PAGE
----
ROI from OKRs and Stretch!

September 24, 20181 min read

In this blog series, we will be looking at the potential return on investment from implementing Objectives and Key Results (OKRs).

Across 5 articles we will look a how the different characteristics of OKRs drive return on investment (ROI).

In this first article, we will review how stretch goals drive performance.


Bottom Line: Stretch goals lead to higher higher performance ( caveat ).

A stretch goal is attainable only through significantly improved performance.

If we index the average performance of a given process at 100, but which has operated at 30% above average for periods of time, a stretch goal might be to increase average performance to 130, a 30% improvement.

Someone tasked with improving this process would have two main options available to them, assuming all else equal (i.e. no additional resources):

  • Work Harder
  • Work Smarter

Work harder 

Work more.  Sometimes the answer to getting something done is to simply get up at 5am to get a head start, or keep going past 5.30pm until it’s done.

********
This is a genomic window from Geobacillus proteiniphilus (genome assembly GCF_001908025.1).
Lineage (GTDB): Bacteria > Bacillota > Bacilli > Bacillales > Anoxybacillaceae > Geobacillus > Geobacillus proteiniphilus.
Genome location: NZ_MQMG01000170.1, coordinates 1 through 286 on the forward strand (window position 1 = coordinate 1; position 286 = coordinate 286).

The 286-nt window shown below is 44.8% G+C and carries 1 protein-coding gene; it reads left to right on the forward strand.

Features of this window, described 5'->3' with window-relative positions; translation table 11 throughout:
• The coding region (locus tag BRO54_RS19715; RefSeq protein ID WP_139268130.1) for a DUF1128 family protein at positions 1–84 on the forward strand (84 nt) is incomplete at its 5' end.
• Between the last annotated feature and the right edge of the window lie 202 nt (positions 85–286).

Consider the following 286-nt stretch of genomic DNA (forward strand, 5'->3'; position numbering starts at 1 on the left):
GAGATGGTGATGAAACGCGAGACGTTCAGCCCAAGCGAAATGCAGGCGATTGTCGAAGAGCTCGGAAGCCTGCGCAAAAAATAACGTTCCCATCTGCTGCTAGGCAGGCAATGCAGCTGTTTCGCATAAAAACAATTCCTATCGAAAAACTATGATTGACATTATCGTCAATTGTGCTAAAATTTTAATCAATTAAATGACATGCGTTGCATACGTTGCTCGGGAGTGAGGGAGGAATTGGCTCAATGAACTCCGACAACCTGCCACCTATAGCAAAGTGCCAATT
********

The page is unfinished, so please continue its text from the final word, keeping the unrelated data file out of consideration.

Work more of the hours.  Whether you like the 7 Habits , or fancy yourself a Pomodoro Master , we can all improve how we spend our time between 9-5 to get more done. According to a recent study, most people spend less than 3 hours per day actually being productive .

Work Smarter 

Eliminate. “ We’ve always done it this way.” What can we stop doing? Do we need to collect all this information?

Automate steps in the process. Are we doing manually what we could do automatically? Can we ask users to self-serve?

Innovate the process.  What are we missing? What jobs are our users trying to get done? Which experiments can we run? What do we need to learn?

ROI from Stretch Goals 

Edwin Locke and Gary Latham conducted research in the area of goal setting and goal theory.

The Key findings from the study were that goal attainment is positively and linearly linked to goal difficulty.

Bottom Line: Stretch goals lead to higher higher performance ( caveat ).